Logo of Phnom Penh Post newspaper Phnom Penh Post - Aspiring young female artists given a platform to dare to dream



Aspiring young female artists given a platform to dare to dream

Content image - Phnom Penh Post
The Dream Girls of 2015, with aspiring artists and designers as young as 5 years old. PHOTO SUPPLIED

Aspiring young female artists given a platform to dare to dream

Having empowered young women for the past six years, the annual Dream Girls contest is here again to wow with designs submitted by aspiring artists and designers.

As with last year, this year’s overarching themes are Apsara dance, Cambodian nature, and Angkor Wat, and participants can choose to submit more than one design based on any of these three options.

Finalists were chosen in August after the competition opened its doors this year in June. This year, 448 designs were submitted from 290 applicants mainly representing Phnom Penh, Battambang and Siem Reap.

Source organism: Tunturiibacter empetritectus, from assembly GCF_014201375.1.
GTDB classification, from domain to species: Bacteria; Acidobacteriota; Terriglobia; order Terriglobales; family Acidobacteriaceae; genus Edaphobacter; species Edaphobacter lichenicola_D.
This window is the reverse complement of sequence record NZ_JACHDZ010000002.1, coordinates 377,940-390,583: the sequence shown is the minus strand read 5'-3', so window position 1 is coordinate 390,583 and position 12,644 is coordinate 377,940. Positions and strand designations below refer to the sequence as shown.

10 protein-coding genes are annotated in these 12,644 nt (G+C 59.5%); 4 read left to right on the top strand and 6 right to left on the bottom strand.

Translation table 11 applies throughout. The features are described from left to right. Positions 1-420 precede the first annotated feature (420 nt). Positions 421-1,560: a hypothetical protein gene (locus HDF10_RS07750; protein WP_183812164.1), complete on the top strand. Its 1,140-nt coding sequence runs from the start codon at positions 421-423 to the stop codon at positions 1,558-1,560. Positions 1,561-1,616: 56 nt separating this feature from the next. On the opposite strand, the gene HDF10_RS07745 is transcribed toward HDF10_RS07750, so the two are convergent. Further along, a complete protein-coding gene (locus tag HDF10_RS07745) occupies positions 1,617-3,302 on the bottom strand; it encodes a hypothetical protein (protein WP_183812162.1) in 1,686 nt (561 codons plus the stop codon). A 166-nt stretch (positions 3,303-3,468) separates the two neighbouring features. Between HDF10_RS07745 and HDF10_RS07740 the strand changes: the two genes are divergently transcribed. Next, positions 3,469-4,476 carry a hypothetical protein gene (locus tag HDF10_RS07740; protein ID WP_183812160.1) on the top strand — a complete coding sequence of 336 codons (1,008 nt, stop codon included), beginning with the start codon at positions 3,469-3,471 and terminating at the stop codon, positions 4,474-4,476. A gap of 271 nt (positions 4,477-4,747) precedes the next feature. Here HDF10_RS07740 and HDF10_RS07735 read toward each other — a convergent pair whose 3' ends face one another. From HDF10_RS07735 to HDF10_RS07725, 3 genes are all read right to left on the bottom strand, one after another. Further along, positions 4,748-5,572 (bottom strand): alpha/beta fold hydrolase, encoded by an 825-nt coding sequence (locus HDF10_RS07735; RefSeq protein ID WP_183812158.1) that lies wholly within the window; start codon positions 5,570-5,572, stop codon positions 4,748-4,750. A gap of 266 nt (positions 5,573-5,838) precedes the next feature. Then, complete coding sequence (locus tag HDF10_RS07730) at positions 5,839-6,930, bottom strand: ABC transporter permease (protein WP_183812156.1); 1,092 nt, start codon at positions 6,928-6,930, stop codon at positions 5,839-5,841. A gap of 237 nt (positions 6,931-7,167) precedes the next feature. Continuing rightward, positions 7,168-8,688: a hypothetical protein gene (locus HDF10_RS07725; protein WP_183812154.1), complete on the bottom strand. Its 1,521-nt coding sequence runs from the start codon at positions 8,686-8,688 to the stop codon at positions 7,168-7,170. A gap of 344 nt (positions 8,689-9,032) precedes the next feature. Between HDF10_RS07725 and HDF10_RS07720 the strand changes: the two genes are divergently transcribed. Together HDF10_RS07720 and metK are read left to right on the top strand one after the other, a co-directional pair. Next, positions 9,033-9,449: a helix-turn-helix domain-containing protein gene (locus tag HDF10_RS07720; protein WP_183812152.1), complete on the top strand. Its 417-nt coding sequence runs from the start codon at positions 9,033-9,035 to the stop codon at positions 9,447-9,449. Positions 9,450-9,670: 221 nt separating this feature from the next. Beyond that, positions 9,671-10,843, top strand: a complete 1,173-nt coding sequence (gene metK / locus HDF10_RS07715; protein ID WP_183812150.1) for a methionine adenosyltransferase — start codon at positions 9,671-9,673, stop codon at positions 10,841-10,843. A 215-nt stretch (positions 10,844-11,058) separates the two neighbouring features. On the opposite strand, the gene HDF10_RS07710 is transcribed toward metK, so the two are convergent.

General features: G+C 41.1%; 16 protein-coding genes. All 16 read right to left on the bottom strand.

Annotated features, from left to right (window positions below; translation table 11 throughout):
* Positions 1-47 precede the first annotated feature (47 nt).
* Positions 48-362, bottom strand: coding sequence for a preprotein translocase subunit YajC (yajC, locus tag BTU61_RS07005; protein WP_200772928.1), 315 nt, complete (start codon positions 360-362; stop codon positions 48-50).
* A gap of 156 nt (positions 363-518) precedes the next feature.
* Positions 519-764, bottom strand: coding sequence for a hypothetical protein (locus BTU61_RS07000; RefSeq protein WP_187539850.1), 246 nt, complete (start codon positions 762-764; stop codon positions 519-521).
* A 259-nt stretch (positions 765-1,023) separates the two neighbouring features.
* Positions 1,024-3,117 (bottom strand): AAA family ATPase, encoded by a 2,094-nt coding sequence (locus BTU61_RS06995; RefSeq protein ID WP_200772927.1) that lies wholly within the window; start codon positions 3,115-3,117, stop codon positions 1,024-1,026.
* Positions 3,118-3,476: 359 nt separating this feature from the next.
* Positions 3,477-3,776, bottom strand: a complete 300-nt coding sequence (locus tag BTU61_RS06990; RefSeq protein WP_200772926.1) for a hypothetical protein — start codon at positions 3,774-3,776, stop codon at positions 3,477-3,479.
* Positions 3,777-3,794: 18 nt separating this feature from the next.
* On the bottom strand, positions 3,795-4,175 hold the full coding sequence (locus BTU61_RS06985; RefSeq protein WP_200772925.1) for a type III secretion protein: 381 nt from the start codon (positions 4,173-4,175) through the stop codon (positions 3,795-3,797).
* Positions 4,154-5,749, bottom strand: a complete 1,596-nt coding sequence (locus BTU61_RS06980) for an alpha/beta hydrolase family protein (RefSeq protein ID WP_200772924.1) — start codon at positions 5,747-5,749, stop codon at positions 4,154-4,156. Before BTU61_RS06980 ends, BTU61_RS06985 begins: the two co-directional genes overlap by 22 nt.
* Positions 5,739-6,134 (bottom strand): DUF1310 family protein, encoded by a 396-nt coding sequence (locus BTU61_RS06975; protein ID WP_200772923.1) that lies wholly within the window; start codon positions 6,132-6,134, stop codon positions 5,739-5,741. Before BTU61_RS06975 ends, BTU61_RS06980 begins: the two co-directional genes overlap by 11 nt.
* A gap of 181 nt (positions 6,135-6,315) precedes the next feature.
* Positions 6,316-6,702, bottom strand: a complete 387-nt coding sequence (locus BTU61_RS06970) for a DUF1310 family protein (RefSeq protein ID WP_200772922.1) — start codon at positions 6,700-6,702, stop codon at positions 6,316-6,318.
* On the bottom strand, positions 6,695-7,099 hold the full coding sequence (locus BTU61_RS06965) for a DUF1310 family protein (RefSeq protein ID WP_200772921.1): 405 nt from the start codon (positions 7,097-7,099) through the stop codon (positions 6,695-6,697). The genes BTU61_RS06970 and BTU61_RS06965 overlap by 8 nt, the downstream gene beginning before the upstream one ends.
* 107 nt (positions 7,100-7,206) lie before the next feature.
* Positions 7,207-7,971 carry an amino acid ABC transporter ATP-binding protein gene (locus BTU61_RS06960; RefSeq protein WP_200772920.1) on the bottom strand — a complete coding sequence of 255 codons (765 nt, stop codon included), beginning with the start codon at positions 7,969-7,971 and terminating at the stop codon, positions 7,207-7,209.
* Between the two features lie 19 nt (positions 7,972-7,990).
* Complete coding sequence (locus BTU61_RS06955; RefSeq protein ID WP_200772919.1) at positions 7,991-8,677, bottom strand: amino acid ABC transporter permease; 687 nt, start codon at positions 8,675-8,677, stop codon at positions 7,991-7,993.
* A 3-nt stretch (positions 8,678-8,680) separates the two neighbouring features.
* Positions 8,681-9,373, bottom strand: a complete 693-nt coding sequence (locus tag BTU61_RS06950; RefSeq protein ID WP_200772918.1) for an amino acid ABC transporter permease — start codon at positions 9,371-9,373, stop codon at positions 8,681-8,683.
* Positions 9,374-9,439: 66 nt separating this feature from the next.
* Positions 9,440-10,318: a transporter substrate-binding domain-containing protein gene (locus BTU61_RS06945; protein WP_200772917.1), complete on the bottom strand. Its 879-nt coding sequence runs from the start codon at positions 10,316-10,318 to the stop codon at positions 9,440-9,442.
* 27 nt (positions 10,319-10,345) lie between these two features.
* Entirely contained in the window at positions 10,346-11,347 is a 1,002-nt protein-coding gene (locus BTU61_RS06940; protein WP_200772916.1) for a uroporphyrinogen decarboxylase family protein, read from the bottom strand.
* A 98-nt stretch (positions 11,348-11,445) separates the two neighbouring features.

Kayo Suwaki, manager of this year’s Dream Girls contest, expressed how she felt overwhelmed by the standards of the submitted designs, which have been steadily climbing up over the amateur ranks into the professional realm over the last few years.

Content image - Phnom Penh Post
A brand that adopted a Dream Girl design. PHOTO SUPPLIED

“All of the designs which we got this year are so amazing. Our panel of judges, ranging from many different design backgrounds, are judging right now, and it is so hard to judge,” Suwaki said.

Since the Dream Girls project was founded in 2010, over 35 girls and women have received awards from the competition. Many of the winners have gone on to achieve national acclaim, and pursued their dream of becoming professional designers while releasing themselves from the shackles of financial disabilities.

Kanako Watanabe, spokesperson for the Dream Girls’ management committee, spoke in high regards of the girls and women who participate tirelessly in the contest, which also entails special workshops.

After the first round of application, contestants are eligible to attend a workshop course conducted by experienced designers. Normally a one-day event, these workshops enable the contestants to improve their submitted designs and re-submit it.